Last updateThu, 26 Nov 2015 8pm

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Sadhya Kalupnath Mauritiius

DVSS celebrates International Day

International Day was celebrated at Drumheller Valley Secondary School (DVSS) on November 20. Teachers, students, VIP’s and guests all gathered in the gymnasium for a presentation about the meaning of the day, to meet people from around the world, to step out… Read More

Town pushes for stable funding for ALERT

The Town of Drumheller is concerned about possible changes that could see the Alberta Government disband the Alberta Law Enforcement Response team (ALERT). ALERT was established to combat organized crime and serious crime. Together, more than 300 municipal… Read More

Volunteers blitz area at annual food drive

What a night for a food drive. Volunteers were out in full force Thursday blitzing the neighbourhood to fill the shelves of the Salvation Army food bank. More were at Greentree Mall as the red bags rolled in to sort the donations. Organizers are appreciative… Read More

More Local News

Town pushes for stable funding for ALERT

The Town of Drumheller is concerned about possible changes that could see the Alberta Government disband the Alberta Law…

ATCO layoffs hit staff in Drumheller

ATCO Group is the latest company to respond to the economic downturn with layoffs. Although the number of employees has not…

Light up the Night contest returns to valley

winner light up
The Town of Drumheller is very excited to announce the return of the annual Light up the Night contest. This is your…

Pay it forward this Christmas

Jamie Worman
Local resident, Jamie Worman, has sent out on Facebook, a request to Paying it forward for Christmas, assisting families…

Kneehill sponsors resolution on agricultural plastics

bob long
Kneehill County was successful in passing a resolution to the Alberta Association of Municipal District and Counties…

Hanna's Mayor Warwick concerned with plan to phase out coal power

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Hanna Mayor Chris Warwick has concerns about the Province’s new climate change strategy, and more importantly how it relates…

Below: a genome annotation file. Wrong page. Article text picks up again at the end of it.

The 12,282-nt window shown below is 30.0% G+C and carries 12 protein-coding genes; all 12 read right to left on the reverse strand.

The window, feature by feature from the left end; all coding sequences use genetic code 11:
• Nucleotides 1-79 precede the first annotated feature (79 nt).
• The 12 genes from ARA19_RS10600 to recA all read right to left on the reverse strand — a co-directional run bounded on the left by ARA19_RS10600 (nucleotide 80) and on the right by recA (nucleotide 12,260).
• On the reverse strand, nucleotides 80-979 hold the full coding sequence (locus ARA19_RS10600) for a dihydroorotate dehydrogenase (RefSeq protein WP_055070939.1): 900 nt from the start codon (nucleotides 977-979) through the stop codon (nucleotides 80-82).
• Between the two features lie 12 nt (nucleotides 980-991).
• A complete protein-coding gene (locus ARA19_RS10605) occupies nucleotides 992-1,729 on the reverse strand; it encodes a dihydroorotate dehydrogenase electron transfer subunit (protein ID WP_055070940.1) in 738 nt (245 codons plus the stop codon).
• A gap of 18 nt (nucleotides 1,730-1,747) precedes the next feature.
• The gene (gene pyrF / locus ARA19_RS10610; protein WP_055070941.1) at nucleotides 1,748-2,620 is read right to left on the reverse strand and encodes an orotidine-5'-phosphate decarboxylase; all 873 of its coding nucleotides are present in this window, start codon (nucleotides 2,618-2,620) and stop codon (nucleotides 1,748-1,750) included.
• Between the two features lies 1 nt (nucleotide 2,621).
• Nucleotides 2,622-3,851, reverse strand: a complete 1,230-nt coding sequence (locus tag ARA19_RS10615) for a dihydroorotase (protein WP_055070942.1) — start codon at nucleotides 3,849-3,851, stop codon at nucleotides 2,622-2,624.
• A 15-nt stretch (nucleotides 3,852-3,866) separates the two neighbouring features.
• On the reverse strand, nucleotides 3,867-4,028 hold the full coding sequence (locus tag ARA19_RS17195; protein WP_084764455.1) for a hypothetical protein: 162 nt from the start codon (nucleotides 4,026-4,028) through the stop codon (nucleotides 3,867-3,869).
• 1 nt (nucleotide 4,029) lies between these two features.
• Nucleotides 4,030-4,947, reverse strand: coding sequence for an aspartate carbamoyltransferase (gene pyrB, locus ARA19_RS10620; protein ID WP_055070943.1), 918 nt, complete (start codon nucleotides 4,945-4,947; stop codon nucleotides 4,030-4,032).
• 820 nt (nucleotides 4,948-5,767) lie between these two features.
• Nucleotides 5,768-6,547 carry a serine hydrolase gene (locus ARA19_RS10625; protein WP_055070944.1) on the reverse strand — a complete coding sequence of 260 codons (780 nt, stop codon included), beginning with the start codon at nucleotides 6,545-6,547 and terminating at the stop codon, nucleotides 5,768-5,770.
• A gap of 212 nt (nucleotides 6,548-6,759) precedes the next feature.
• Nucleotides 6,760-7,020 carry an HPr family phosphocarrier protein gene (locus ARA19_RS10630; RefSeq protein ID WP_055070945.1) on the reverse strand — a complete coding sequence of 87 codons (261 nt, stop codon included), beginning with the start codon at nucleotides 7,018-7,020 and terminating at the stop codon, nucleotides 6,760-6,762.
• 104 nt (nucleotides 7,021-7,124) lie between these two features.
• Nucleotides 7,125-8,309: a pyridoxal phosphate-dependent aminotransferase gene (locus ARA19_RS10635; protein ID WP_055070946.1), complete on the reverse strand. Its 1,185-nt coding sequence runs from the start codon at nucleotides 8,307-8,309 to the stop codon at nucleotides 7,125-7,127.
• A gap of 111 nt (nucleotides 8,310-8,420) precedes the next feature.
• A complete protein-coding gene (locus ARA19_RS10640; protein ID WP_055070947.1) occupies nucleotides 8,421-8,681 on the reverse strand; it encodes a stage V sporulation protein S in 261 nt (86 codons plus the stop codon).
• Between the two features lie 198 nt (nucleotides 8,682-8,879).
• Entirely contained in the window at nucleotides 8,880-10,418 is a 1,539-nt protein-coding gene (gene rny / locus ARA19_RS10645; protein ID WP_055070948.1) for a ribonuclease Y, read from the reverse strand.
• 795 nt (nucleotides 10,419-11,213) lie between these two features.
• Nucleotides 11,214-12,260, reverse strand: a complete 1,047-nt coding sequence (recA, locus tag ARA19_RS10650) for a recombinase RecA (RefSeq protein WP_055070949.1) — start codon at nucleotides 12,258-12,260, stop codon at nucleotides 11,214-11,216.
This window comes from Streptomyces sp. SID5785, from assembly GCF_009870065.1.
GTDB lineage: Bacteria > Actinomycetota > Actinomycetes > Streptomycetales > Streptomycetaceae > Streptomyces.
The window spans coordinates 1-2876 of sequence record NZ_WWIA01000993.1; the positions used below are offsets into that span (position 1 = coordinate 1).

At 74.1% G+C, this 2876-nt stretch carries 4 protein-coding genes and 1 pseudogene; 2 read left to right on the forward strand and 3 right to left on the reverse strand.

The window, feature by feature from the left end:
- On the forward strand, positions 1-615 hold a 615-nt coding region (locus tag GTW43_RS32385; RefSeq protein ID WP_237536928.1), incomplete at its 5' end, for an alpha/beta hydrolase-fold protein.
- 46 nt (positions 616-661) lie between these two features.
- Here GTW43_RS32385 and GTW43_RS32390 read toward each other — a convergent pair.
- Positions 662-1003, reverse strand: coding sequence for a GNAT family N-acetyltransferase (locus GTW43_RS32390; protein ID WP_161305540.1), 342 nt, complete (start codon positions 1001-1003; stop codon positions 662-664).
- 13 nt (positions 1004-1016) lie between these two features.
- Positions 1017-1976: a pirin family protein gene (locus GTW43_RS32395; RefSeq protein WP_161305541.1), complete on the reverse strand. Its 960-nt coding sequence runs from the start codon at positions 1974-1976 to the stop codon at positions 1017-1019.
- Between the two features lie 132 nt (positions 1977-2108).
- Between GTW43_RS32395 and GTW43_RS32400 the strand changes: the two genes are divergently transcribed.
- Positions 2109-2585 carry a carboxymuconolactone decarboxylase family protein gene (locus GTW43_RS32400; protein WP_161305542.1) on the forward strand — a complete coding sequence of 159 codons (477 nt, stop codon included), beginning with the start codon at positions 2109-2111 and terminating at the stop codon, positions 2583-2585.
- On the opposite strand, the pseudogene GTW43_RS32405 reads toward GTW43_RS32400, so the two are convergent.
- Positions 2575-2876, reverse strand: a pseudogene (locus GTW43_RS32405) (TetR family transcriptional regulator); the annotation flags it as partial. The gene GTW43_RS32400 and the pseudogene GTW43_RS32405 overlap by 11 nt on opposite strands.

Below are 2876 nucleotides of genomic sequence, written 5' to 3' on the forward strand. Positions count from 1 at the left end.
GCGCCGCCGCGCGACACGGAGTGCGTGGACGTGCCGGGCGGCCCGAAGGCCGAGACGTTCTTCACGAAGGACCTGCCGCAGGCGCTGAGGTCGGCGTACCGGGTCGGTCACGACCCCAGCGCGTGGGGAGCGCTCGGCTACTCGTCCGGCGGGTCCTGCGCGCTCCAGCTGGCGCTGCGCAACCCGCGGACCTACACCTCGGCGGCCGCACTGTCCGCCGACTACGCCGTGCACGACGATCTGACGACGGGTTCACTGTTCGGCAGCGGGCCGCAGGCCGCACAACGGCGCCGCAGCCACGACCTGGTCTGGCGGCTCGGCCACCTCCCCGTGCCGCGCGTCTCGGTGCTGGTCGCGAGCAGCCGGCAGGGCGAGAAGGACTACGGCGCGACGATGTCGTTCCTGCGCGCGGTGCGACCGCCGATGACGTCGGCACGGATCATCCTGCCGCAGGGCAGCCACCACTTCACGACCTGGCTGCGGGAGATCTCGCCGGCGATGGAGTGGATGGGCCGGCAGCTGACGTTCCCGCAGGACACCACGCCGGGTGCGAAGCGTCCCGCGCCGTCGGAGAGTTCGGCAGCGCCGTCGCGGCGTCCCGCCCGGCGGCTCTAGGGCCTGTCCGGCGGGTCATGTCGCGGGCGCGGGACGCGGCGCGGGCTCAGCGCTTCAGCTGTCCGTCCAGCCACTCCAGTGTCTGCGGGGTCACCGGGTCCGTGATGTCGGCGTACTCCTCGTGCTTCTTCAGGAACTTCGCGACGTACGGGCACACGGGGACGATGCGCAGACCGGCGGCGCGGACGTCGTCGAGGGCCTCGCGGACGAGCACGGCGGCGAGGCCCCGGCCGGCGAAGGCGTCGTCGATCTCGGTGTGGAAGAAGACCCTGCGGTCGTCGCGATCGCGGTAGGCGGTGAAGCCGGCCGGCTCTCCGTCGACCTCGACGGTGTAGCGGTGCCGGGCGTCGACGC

More Local Sports

Chasing a baseball dream

Chelsea Road To Cuba
A local baseball player is hoping for support to make her way to the World Cup of Baseball. Chelsea Bradley is a member of…

Titans fall to Willow Creek in South provincial final

The Senior Drumheller Titans left it all on the field in the final game of the season, losing in the provincial semi final…

Morrin Mustangs Senior girls provincial bound

The Morrin Mustangs Senior girls volleyball team are provincial bound after winning their zone championship over the…

Dragons searching for win

The Drumheller Dragons were in action Friday and Saturday with a home-and-homer against the Olds Grizzlys. Saturday night…

Packing the house for a good cause

dragons logo colour
The Drumheller Dragons Junior ‘A’ hockey organization will be turning their game on Saturday, November 21 into a charity…

Senior Titans advance to south final

The Titans are one step closer to the provincial finals after a come from behind victory over the Canmore Wolverines in the…



HUDSON, Anna Elizabeth December 4, 1988 - November 19, 2015 “For those I love I will sacrifice” It is with great sadness…


BUCK, Dolores (nee Trudeau) November 16, 2015 Dolores Buck (Trudeau) passed away peacefully surrounded by her family on the…


McKAY, Kim Adeline Our sister and Aunty passed away suddenly near her home in Zihuatanejo, Guerreo, Mexico. Kim was born to…


FRIEDLEYClayton Garrett It is with great sadness that we announce the passing of Clayton Garrett Friedley at the age of 32…

Remembering a forgotten name in Alberta palaeontology


    Harold D’acre (pronounced “Day-ker”) Robinson Lowe  was born in Liverpool, England on February 1, 1886, one of four sons born to Matthew Booth Lowe and his wife Sarah Ann of St. Helen’s, Lancashire, England. The entire family moved to Toronto around 1905 and farmed there.

In 1909 they moved to Alberta and were among the first homesteaders to settle and farm in the Big Stone district, about 50 km NE of today’s Dinosaur Provincial Park (DPP). Farming life was tough on the Lowes with drought, poor crops, Harold’s home burning down, and grass fires burning valuable feed for their animals. The family moved to Youngstown, AB around 1914, where they provided a variety of handyman jobs such as digging cellars; tilling gardens; selling cream separators, horses and coal; breaking and training horses for WWI military use overseas; taxi service; and hauling wagon loads of all types. Around 1920 some of the family (Harold included) moved to Drumheller and for several years ran one of the first bus and taxi companies in that then rough and rowdy coal town. The rest of the Lowe family soon followed suit. Despite being a Drumheller resident, Harold also continued farming his land in the Big Stone district until at least 1923.